Drugmakers Pfizer and GlaxoSmithKline signed a landmark 10-year deal on Tuesday to supply 60 million doses a year of cut-price pneumococcal vaccines to developing nations (Reuters). The deal, brokered by the Geneva-based Global Alliance for Vaccines and Immunization (GAVI), is the first under a new scheme called an Advance Market Commitment (AMC) which guarantees a market for vaccines supplied to poor nations but sets a maximum price drugmakers can expect to receive.
GAVI estimates that the introduction of new vaccines against pneumococcal disease — which causes serious illnesses such as pneumonia and meningitis — could save around 900,000 lives by 2015 and up to seven million lives by 2030. GAVI said it plans to introduce pneumococcal vaccines in 47 countries by 2015.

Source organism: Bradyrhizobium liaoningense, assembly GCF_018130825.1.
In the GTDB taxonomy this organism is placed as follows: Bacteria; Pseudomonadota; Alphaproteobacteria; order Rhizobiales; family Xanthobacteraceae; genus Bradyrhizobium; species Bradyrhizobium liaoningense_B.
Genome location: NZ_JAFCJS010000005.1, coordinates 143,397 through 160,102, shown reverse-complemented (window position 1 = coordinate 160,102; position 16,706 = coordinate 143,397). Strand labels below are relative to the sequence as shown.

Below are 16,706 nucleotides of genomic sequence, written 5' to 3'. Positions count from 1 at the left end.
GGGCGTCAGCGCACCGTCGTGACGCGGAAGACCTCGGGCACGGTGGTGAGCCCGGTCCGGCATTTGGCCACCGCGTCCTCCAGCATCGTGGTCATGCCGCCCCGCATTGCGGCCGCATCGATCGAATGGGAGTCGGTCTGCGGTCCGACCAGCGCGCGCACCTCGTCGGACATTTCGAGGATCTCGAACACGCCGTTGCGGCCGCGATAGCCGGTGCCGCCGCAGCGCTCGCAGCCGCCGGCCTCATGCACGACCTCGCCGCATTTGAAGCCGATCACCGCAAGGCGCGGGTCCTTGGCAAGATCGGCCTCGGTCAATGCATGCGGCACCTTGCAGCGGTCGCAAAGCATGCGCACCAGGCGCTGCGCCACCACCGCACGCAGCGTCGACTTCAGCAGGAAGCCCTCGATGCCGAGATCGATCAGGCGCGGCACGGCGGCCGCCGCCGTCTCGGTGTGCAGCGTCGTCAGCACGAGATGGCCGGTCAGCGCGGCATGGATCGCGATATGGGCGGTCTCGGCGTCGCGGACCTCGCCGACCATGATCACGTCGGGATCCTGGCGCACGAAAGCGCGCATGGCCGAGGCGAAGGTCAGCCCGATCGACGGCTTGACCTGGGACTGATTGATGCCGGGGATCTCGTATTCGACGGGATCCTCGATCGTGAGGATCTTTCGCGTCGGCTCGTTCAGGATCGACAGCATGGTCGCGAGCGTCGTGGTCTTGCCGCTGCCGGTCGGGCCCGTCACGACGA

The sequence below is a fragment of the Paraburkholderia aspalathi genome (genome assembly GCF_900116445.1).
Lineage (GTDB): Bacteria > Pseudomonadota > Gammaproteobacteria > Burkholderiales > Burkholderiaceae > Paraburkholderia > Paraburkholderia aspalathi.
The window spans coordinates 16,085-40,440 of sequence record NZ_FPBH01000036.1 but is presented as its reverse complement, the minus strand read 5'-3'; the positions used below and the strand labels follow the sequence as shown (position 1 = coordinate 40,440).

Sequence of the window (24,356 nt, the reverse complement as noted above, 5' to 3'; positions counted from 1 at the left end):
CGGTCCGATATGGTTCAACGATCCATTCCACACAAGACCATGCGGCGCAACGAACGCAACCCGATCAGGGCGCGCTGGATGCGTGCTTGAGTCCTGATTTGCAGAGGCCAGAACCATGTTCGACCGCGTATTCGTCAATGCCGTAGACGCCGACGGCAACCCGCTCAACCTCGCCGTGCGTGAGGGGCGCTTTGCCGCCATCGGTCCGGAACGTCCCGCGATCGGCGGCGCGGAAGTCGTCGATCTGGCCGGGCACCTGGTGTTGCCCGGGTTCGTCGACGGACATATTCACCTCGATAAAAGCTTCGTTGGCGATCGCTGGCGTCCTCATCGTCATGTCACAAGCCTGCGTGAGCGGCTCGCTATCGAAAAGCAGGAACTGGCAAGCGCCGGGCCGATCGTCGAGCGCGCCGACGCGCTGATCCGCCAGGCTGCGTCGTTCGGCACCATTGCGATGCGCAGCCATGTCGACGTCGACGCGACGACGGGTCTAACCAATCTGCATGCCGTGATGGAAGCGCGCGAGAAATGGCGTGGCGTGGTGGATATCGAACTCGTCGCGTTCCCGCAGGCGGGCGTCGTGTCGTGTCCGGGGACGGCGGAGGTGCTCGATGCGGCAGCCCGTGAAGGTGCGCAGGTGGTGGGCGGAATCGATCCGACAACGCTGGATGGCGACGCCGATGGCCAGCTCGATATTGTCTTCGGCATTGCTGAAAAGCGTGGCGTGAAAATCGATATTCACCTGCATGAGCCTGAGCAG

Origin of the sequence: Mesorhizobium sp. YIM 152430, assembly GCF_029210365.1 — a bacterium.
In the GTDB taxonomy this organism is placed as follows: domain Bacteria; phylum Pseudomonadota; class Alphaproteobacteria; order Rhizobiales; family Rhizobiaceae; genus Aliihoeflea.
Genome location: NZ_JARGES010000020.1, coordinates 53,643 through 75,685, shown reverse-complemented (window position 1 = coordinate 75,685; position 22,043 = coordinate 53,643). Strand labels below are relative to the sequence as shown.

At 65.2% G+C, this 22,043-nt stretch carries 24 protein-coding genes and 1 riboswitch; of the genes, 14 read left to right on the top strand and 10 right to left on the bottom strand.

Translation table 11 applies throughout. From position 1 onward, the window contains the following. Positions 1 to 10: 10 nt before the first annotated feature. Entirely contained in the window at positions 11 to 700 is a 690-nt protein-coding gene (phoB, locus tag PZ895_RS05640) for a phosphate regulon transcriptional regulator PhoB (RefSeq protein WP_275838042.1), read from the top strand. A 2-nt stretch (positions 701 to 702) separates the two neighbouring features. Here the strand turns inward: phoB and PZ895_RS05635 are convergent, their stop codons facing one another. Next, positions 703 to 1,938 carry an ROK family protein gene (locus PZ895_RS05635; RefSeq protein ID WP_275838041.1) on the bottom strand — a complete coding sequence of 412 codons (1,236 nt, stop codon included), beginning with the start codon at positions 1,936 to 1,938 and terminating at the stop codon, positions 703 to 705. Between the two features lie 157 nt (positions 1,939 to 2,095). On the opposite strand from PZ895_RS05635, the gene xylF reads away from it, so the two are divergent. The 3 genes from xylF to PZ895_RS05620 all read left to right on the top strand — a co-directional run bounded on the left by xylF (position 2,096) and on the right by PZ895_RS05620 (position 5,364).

This AMC deal could pave the way for future deals on recently introduced vaccines against rotavirus, which causes severe diarrhea, and an experimental treatment against malaria, which combined kill millions in poor countries each year.
The AMC scheme was devised to try to encourage drug companies to make and supply medicines and vaccines to boost health in poorer countries, which are generally unable to afford the treatments. Both Pfizer and Glaxo expressed interest in future AMC deals, saying they are committed to tiered pricing structures to ensure their drugs can get to the people who need them most.
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